More Women Partners at Pa. Firms, but Overall Ranks Stagnant

, The Legal Intelligencer

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In 2003, nine of the 89 firms for which data was available reported having no female partners in Pennsylvania.

As was the case last year, labor and employment boutiques topped the list of Pennsylvania firms with the highest percentage of women attorneys. Littler Mendelson has 47 lawyers in Pennsylvania, including 10 female partners, 15 female associates and one female of counsel, meaning women comprise 55.3 percent of the firm's attorney ranks.

Rubin Fortunato came in next with women making up 52.4 percent of its Pennsylvania attorney ranks. The firm has 12 female partners, eight female associates and two female of counsel in the state.

Eckert Seamans Cherin & Mellott partner Roberta Jacobs-Meadway, one of the co-chairs of the Pennsylvania Bar Association's Women in the Profession Committee, said that when she graduated law school in 1975, half of her classmates were women. The same held true for the two classes before her.

"One would expect, simply from the numbers, that at this point, when my classmates and the classes directly ahead of us are in our sixties, that we would be seeing a significantly higher percentage of women partners than 9.9 or 10 percent," Jacobs-Meadway said.

She said women are reaching a certain point and dropping out of the larger law firms and either going in-house, to academia or to government positions or are leaving the law altogether. It's an easier proposition these days, given technology, for attorneys to start their own firms, Jacobs-Meadway said, and many women are doing just that. So while the overall numbers are stagnant, those women who do stay, she said, appear to be making partner at a slightly increased rate. Though Jacobs-Meadway was far from satisfied with the partner numbers.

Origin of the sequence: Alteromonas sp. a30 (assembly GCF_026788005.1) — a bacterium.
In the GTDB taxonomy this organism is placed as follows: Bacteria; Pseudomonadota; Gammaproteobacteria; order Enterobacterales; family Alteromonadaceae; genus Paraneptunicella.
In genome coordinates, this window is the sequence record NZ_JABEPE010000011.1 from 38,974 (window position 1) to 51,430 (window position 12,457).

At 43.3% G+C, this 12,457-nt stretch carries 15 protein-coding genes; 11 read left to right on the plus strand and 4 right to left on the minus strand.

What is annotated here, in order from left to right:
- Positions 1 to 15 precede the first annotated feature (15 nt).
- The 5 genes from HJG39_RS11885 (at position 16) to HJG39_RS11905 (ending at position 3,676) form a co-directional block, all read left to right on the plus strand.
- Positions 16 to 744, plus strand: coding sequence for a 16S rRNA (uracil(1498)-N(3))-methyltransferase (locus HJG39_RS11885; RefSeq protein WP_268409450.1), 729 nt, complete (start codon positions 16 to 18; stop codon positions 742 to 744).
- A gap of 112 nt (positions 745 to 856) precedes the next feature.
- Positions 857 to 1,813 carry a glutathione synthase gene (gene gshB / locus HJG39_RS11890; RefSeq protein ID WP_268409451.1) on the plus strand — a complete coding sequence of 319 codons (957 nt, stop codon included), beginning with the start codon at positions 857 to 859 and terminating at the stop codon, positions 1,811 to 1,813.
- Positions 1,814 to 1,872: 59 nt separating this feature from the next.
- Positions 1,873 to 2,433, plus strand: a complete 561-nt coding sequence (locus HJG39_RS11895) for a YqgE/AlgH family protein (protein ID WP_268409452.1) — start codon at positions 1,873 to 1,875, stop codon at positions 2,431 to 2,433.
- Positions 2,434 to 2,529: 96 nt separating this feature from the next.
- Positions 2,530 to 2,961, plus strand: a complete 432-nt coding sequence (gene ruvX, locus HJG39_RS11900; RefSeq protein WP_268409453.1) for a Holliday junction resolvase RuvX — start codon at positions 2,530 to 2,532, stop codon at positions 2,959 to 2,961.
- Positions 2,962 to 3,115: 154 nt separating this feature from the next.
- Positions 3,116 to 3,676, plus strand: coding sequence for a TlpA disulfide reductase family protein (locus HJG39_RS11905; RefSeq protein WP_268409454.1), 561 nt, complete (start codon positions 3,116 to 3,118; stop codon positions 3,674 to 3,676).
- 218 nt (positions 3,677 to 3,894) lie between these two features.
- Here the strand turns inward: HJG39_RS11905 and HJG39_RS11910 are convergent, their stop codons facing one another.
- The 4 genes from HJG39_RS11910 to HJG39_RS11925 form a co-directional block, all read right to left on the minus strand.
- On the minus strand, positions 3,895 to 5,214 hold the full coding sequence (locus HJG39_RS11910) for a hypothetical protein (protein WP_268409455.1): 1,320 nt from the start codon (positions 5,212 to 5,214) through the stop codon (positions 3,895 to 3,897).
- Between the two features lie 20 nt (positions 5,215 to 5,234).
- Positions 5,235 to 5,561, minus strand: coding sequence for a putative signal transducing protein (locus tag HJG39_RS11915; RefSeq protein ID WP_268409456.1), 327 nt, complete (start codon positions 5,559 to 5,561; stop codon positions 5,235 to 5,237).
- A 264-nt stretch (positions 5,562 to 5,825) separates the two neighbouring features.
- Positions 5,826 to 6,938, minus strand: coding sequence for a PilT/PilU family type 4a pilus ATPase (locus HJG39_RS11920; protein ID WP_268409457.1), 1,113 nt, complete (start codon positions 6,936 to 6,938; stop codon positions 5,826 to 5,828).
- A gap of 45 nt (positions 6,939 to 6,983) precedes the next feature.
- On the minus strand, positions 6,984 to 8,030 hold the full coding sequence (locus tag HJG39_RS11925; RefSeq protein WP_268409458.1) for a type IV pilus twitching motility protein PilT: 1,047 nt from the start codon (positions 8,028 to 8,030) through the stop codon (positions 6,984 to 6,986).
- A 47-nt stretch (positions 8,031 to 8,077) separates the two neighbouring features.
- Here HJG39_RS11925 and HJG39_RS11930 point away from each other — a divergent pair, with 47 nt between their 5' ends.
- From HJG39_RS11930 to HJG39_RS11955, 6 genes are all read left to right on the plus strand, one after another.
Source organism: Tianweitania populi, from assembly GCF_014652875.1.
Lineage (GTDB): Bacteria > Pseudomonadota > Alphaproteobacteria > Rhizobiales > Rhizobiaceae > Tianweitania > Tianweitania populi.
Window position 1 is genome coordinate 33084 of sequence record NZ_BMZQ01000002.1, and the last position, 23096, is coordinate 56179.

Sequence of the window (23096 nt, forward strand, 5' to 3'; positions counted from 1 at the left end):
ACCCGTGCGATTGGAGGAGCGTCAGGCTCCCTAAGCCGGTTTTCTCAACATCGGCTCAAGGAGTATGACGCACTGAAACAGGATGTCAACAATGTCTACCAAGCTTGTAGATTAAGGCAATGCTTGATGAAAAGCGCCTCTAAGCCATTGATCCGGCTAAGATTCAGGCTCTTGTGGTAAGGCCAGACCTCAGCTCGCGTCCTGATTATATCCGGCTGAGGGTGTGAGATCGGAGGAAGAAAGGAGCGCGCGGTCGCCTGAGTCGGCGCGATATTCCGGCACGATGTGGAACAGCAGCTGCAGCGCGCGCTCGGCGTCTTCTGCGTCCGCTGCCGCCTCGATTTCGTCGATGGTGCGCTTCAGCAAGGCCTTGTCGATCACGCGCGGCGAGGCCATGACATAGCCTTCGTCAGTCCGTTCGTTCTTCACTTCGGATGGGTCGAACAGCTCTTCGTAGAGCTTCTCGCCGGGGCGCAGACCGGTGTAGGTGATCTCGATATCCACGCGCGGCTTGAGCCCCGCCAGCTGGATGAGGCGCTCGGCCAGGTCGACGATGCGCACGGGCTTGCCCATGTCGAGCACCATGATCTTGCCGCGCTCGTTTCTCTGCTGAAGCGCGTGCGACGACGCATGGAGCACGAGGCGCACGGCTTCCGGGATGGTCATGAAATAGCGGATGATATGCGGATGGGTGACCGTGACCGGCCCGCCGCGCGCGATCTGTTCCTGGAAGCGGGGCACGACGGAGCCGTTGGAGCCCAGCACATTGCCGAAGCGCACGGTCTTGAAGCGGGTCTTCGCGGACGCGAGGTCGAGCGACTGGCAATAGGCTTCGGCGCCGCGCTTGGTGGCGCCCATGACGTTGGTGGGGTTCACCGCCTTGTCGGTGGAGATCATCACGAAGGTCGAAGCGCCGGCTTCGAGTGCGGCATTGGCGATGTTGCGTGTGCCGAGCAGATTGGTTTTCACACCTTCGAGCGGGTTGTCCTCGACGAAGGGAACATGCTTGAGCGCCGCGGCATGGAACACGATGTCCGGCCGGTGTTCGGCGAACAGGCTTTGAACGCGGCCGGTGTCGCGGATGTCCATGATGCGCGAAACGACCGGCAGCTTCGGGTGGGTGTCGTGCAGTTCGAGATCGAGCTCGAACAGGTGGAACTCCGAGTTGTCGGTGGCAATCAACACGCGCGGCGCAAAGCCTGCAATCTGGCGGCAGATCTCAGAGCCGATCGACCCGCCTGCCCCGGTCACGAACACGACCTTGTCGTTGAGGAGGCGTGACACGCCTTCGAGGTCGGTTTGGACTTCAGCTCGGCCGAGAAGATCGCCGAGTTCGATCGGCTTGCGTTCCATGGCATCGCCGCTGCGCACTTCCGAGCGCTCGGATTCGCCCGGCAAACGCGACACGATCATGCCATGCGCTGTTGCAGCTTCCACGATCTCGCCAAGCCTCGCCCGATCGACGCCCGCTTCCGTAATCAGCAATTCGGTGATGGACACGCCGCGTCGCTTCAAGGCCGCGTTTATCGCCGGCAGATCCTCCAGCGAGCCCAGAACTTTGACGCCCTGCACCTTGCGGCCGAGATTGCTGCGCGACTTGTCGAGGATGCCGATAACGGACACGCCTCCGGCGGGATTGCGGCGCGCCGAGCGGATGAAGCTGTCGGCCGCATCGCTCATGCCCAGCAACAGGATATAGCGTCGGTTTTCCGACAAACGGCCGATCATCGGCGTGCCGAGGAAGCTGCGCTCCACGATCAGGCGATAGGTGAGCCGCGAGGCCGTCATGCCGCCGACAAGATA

"Obviously all of the larger firms need to do a better job in terms of diversity up and down the line because while the statistics for women generally are not where they ought to be, the statistics for women of color are even worse," she said. "There are historical reasons for it, but there are no good reasons anymore for this."

Jacobs-Meadway said the profession hasn't made nearly as much progress as she would have expected when she first moved into the junior partnership ranks. She said, however, that the jump from 7.7 percent to 10 percent could be worse.

"And frankly, considering the current state of the legal market, it could have been a whole lot worse," Jacobs-Meadway said, referring to the effect of layoffs on women attorneys during the recession.

In looking at the PaLaw numbers from 2007, before many Pennsylvania firms began making attorney cuts, women have actually grown their partnership ranks over the course of the recession. Women attorneys made up 29 percent of all lawyers practicing in the Pennsylvania offices of the 100 largest law firms in 2007 and equaled 8.7 percent of the partnership ranks.

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